The 4 Secrets of Extreme Couponing
The American television show Extreme Couponing profiles the shopping trips of people who save ridiculous amounts of money on groceries. Grocery bills of over $1,000 are reduced down to under $50 (sometimes under $10!) through the use of sales and coupons. But how practical is this for the average shopper? Let's investigate the secrets.
Secret #1 - Lots of coupon duplicates
Most people buy one Sunday newspaper and clip out the coupons. Savvy couponers will buy several copies when there are inserts with good deals. But the extreme couponers are consistently buying dozens of the same product which means they are getting lots (and lots) of copies of the coupon inserts.
Where do they get them from? One woman said she has "extras" delivered straight to her house while another said they came from "God." In both cases something seems a little out of the ordinary but it doesn't appear they are doing anything illegal. They've just found a loophole in the system to stock up on coupons.
An average grocery shopper won't have to access these channels of extra coupon inserts. But there are practical ways to get more copies.
- Buy more copies. The extra $1-2 for a Sunday paper is easily justified by the coupon savings that are usually over $50.
- Ask for copies from friends, family or coworkers. They would just throw them out anyway.
- Arrange a coupon clipping group and trade coupons between each other.
- Visit a local recycling center and collect discarded inserts in the bins. You can't be afraid to get dirty in the world of coupons!
Secret #2 - No store coupon limits
The concept of extreme couponing is a little misleading since the shopper isn't buying a balanced collection of items. Instead, they are buying lots of the same products just because they can get it free or really cheap with coupons.
The only way to achieve this is to find a store that doesn't have coupon limits per item. Unfortunately, most stores limit you to three identical coupons making this secret unattainable for most coupon clippers. Before giving up, review all your local store's coupon policies just be sure.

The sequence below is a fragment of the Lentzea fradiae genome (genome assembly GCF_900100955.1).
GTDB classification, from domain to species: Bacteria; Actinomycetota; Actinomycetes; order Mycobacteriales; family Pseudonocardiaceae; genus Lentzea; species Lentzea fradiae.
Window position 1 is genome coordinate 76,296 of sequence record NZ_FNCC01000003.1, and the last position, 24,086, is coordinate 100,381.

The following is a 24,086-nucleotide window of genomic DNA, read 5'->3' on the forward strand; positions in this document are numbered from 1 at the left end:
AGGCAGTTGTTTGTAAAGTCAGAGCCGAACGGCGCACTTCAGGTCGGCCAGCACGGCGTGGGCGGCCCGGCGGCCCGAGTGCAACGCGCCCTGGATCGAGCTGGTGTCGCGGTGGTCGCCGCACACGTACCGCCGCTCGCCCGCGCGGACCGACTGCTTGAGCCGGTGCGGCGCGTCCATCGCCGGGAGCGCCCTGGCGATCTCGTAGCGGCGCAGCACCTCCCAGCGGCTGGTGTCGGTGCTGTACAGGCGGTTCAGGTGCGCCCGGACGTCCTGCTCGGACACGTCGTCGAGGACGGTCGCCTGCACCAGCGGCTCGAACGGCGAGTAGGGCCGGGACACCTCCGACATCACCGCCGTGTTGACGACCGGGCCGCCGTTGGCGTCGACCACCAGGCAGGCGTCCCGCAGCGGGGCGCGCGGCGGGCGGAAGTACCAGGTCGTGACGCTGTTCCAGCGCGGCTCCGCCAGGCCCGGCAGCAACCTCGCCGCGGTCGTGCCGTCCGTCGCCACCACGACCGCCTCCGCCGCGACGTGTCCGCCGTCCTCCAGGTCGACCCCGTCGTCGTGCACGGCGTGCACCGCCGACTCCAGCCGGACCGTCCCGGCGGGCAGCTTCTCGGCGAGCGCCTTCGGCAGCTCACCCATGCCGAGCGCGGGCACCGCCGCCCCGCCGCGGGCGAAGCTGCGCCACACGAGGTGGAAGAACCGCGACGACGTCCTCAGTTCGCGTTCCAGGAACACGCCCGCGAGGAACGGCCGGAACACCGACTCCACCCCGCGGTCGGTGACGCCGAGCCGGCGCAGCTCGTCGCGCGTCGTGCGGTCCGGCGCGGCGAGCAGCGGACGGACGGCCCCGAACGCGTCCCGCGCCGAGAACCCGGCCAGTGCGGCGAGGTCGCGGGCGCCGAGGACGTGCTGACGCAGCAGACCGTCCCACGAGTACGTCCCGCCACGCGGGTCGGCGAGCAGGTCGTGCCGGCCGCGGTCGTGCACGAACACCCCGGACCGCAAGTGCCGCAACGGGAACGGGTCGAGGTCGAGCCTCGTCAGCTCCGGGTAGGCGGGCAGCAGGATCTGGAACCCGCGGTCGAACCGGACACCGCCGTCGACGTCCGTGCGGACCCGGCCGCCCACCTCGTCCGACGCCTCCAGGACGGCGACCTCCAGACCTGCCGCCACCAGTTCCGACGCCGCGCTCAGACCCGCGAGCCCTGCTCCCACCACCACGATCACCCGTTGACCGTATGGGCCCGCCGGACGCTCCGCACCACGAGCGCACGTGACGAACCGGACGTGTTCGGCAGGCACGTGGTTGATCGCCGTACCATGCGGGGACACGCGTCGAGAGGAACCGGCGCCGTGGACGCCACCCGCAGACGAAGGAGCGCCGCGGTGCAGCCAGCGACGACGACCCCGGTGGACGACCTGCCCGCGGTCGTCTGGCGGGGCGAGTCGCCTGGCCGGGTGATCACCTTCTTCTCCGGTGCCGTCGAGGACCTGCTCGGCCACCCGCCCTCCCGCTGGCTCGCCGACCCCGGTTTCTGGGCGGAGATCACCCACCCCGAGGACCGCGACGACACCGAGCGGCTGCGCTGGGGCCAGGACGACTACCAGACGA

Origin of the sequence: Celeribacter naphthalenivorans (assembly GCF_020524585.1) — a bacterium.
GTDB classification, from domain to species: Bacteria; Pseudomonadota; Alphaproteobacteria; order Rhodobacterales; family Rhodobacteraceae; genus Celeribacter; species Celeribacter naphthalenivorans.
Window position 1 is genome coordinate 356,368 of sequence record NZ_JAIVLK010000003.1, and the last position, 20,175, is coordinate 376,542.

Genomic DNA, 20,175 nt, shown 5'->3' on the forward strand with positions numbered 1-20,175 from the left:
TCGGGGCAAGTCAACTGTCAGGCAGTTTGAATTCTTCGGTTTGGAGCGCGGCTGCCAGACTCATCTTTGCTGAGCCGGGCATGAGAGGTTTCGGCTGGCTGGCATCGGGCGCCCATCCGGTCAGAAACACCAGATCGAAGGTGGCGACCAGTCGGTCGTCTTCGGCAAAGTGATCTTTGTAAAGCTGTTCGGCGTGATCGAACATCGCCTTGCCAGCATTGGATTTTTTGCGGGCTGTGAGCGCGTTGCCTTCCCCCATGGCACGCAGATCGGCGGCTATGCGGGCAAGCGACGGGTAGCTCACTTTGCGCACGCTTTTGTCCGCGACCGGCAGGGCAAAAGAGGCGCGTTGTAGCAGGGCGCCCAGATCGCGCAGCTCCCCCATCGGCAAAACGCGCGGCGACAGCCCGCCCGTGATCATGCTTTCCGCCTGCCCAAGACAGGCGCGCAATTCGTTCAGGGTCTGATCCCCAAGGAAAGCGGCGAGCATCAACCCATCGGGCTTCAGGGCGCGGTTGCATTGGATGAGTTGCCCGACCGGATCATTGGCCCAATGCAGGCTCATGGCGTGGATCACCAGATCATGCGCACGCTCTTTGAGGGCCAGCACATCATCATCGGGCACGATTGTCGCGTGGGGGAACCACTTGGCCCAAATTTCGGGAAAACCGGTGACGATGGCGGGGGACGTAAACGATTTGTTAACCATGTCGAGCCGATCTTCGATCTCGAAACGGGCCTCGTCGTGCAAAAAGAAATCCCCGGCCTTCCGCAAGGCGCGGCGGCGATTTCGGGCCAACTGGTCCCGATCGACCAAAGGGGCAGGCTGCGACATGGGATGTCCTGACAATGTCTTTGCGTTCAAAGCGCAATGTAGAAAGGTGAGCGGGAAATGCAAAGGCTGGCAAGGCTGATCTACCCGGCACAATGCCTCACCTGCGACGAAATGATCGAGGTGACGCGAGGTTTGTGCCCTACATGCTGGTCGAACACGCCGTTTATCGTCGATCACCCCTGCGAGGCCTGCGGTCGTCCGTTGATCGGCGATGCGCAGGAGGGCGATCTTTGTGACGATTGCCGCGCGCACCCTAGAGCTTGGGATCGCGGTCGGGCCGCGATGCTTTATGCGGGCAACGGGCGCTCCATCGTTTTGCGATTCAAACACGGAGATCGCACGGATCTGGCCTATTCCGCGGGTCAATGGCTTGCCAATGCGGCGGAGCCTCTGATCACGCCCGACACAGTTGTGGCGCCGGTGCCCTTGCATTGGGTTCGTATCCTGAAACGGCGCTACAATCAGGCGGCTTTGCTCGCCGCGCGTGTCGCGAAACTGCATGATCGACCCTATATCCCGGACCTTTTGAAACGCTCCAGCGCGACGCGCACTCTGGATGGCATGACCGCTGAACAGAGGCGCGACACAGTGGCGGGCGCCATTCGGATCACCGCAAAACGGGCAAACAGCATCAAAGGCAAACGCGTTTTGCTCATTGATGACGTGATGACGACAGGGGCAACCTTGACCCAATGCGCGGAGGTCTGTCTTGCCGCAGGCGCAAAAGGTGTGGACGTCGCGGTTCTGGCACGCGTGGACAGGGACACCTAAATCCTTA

If you have more identical coupons than your store allows, there are still several ways to use them. Make several trips per week or consider having your spouse or friend check out separately.
Unused coupons shouldn't go to waste either. Consider trading them with other coupon clippers or leave extras on the shelves as a nice gesture to shoppers who could use them.
Secret #3 - Coupons that earn money
Some grocery stores will let you earn money if the coupon savings are greater than the price of the product. For example, if a product is on sale for $1.25 and you have a manufacturer coupon that doubles to $1.50, using that coupon earns you $0.25. Now let's say you have 20 copies of that coupon - you've basically earned yourself $5.00 to spend on whatever you want. In the show, that's how some extreme couponers are able to buy more expensive items but still come away with a $10 grocery bill.
Unfortunately, most stores don't allow you to earn money or store credit off your coupons. Also, this is only applicable if your store doesn't have coupon limits and you can acquire lots of duplicate coupons.
Secret #4 - Couponing as a job
Many extreme couponers consider couponing a part-time or even full-time job. The television show featured people who spent over 30 hours a week clipping and organizing their coupons. They also reviewed every weekly circular and painstakingly matched up their coupons with items on sale. And that was just the beginning! Once you identify your target items, you have to organize them and group them so your shopping trip goes smoothly.
The good news is most couponers don't need to spend anywhere close to that much time. Expect to spend anywhere from one to three hours a week though clipping and planning your trips.
Is extreme couponing for you?
Extreme couponing is enticing at first until you realize it's not very practical for the average shopper. Not only do extreme couponers bend the rules, some are questioning if they are outright breaking the rules (see here).
Regardless, don't expect to save 90% on your grocery bill tomorrow. A more realistic approach is saving upwards of 50% assuming you are willing to adjust what you buy based on coupons and sales. Over time, you'll learn how to save more and maybe someday you will take it to the extreme!
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